A Reader’s Question about Cholesterol
“I read in your book about cholesterol and I think I understood it. Now my doctor says my cholesterol is too high. Am I supposed to be worried about that?”
The cholesterol information in my book is accurate but a bit incomplete in view of cardiovascular research done since my book went to press. I usually avoid talking about cholesterol in my newspaper articles because it is a topic of hot debate among the experts that I follow.
Some experts say cholesterol isn’t important as long as triglycerides (TGL) and HDL cholesterol are in range (TGL under 150, HDL at or above 50). The perfect combination of both would be 1/1.
Others agree about the importance of triglycerides and HDL but feel very strongly that other cholesterol measurements are critical and steps should be taken to lower the numbers. For most doctors this usually means take a medication.
I am not qualified to give medical advice. But I can help fill in the blanks so you can decide for yourself if you should worry.
Imagine you are on an island with no roads, just a river as the only source of transportation. Some things like fish just swim along in the river and sticks float along nicely on the top.
But people and other heavy stuff have a bit of a problem because they tend to sink. So there are boats to accommodate these troublesome people. Most, although not all, of the boats have the same capacity.
People arrive at a main station to go to work or shopping. And they also bring chairs, refrigerators and such to be delivered along the river. All day long the station master orders up the number of boats required for all the people and material gathered at the station. Take note, there is just so much room on a boat. The more stuff to be carried, the more boats required.
The boats stop at points along the river banks to drop off people and material, getting lighter and lighter until eventually only the pilot and other crew members are left on the boats. The main station master sends out other boats to pick up undeliverables material from damaged boats and bring them straight back to the main station.
Sounds perfect, right? Well, there can be problems with this seemingly efficient process.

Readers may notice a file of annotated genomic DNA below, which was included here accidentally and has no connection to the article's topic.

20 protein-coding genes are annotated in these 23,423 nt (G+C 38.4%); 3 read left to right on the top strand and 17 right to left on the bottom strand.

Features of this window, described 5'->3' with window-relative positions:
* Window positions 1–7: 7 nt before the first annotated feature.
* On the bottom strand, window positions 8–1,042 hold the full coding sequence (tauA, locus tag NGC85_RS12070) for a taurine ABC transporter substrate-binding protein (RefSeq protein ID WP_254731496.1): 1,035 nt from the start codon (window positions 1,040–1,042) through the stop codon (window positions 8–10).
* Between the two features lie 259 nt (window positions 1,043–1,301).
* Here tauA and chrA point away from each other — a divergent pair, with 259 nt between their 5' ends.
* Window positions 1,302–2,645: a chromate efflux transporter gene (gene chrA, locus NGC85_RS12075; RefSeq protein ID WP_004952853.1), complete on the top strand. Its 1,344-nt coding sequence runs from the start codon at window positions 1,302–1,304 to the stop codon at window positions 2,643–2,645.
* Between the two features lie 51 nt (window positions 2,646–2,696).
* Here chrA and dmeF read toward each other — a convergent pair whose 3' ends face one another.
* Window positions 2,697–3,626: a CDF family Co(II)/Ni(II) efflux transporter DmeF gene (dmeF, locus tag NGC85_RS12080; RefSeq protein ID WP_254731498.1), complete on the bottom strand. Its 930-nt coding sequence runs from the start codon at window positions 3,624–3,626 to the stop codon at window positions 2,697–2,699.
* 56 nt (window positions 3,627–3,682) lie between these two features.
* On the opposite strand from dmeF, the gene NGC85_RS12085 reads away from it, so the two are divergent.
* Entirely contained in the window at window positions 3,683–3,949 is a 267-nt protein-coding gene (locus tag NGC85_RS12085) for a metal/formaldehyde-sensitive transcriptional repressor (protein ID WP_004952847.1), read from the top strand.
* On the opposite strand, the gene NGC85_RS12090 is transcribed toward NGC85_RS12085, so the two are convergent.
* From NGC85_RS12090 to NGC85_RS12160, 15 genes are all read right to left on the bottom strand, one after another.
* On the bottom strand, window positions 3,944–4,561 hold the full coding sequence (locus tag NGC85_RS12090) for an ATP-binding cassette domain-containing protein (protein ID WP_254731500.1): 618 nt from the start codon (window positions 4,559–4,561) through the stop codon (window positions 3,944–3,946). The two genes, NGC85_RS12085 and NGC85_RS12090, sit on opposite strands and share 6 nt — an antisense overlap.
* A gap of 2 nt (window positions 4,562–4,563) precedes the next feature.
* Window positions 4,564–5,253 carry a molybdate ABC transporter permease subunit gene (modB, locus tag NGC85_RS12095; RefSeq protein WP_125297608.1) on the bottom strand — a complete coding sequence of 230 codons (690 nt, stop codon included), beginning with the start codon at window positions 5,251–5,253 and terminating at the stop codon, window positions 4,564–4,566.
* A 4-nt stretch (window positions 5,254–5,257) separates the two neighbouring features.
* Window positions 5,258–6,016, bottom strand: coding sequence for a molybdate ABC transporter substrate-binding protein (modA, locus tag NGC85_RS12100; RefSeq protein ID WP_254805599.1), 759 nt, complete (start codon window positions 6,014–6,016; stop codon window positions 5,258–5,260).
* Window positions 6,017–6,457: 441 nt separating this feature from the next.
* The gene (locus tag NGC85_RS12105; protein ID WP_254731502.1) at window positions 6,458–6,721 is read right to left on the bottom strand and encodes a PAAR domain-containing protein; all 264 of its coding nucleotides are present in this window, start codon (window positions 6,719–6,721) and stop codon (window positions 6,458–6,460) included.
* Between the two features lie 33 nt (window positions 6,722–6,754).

Boats can have more people than other material, and vice versa. Sometimes the drop off points are full and people get stuck on their boat – which really ticks them off. The weather just can’t be trusted so sometimes the river bank and drop off stations get damaged, and the boats get tossed around and bounce off the bank.
On occasion a boat crashes and gets stuck on the bank. Its a mess. And the more boats bouncing off the bank, the more likely this is to happen.
The number of boats and condition of the river bank define the problems, The people and material on the boats aren’t really at fault. But the number of people and amount of material to be moved does determine the number of boats.
You as the Island
Your liver is the main station and your blood stream is the river. Cholesterol and triglycerides (both of which are forms of fat) cannot just be tossed into the river, so the liver creates boats (lipoproteins) to carry them through your blood stream and deliver both to body cells (drop off stations) as needed.
HDL is the lipoprotein sent out empty to pick up undeliverables and damaged material (from boats) and return them to the liver.
A lipid blood test your doctor prescribes measures the amount of cholesterol and triglycerides inside the lipoproteins. But the amount of cholesterol is much less important than the number of lipoproteins (boats) required to carry it. This number is easily measurable but usually isn’t.
Complicate that with the condition of your blood stream. The amount of excess glucose (sugar) and insulin hanging around along with high blood pressure, various toxins (like smoking), and other stuff cause inflammation and damage the walls of the blood stream. The more boats (lipoproteins) banging against the damaged walls the greater the potential that some will get stuck.
So the famous plaque and blood clots develop which can create blockage and heart attacks. This is the thing your doctor and you are really worried about.
Your genes can create structural and operational issues but you are not in control of those. You are, however, largely in control of damage to the walls of your blood stream and the number of lipoproteins in your blood. You are in control of your diet.
Damage can be healed and the number of lipoproteins can be reduced with diet and lifestyle correction over time.
Should you be worried? It depends on your history. If you know there are things to be corrected, repair needs to start as soon as possible. In the meantime, only you and your doctor can decide what medical interventions would be appropriately protective now.
Do you have questions? Send them to email@example.com
Pat Smith is the author of “It’s All about the Food,” a book available on Amazon and Bob’s Food City (Mt. Ida) that guides nutritious food choices as the way to avoid illness and maintain a healthy weight. Proceeds from her book benefit the Montgomery County Food Pantry. Her website is http://www.allaboutthefood.org/ She can be contacted at firstname.lastname@example.org, 501-605-3902. Her Facebook page is www.facebook.com/patsmithbooks.